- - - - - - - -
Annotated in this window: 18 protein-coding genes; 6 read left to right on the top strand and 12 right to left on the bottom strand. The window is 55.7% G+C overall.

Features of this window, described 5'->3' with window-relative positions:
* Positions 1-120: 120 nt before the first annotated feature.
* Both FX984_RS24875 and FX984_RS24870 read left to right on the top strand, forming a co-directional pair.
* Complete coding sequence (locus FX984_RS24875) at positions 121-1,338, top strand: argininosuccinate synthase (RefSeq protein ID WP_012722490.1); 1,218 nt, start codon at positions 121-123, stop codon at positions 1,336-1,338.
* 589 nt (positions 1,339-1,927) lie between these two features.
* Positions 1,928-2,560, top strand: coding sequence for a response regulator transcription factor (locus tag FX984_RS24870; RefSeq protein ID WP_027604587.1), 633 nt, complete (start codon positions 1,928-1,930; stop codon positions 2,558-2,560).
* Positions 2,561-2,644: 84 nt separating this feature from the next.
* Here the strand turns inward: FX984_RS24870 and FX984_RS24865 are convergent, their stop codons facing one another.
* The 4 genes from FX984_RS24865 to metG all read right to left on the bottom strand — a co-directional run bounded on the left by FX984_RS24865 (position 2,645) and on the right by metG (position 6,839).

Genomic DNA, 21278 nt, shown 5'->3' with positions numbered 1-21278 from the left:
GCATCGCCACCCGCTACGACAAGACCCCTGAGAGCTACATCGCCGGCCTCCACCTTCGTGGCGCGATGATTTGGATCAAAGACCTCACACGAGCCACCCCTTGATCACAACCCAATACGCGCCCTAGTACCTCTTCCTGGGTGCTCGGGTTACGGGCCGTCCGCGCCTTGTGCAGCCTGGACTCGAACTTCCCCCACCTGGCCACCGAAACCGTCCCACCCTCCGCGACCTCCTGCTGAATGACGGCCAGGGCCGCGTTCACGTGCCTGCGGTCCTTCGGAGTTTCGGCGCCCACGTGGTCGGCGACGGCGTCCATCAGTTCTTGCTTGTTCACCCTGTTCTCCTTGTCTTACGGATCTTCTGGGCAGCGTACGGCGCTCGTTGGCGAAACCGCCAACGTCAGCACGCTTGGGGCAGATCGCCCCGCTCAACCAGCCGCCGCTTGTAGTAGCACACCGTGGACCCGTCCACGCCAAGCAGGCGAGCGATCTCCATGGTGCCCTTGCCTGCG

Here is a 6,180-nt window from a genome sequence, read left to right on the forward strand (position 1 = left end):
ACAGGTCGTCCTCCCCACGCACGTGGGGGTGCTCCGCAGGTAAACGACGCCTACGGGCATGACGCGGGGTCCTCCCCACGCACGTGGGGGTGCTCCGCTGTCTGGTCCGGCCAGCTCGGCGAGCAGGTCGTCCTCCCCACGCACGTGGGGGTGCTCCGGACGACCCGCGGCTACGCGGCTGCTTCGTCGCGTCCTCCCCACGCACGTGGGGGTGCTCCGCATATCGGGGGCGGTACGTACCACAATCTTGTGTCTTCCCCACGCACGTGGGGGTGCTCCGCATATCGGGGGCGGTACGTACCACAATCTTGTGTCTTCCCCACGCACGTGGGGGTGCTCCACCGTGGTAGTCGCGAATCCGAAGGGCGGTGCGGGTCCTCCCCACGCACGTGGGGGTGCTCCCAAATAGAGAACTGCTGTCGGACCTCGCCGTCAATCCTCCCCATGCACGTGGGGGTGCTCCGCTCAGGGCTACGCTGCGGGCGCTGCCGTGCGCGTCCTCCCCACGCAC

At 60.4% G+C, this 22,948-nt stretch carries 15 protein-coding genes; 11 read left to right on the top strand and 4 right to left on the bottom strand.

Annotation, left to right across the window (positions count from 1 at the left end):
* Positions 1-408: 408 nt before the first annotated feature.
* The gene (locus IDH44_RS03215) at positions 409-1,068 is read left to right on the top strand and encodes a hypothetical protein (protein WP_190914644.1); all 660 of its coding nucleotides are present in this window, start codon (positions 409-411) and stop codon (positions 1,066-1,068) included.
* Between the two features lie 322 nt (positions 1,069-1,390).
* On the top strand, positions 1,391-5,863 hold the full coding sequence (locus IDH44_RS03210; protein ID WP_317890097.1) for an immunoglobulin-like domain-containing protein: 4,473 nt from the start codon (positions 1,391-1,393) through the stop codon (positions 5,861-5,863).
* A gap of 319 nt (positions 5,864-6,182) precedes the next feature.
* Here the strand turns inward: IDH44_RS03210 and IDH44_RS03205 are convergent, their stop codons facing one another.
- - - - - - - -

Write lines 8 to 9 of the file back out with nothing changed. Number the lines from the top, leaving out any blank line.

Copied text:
* Positions 2,561-2,644: 84 nt separating this feature from the next.
* Here the strand turns inward: FX984_RS24870 and FX984_RS24865 are convergent, their stop codons facing one another.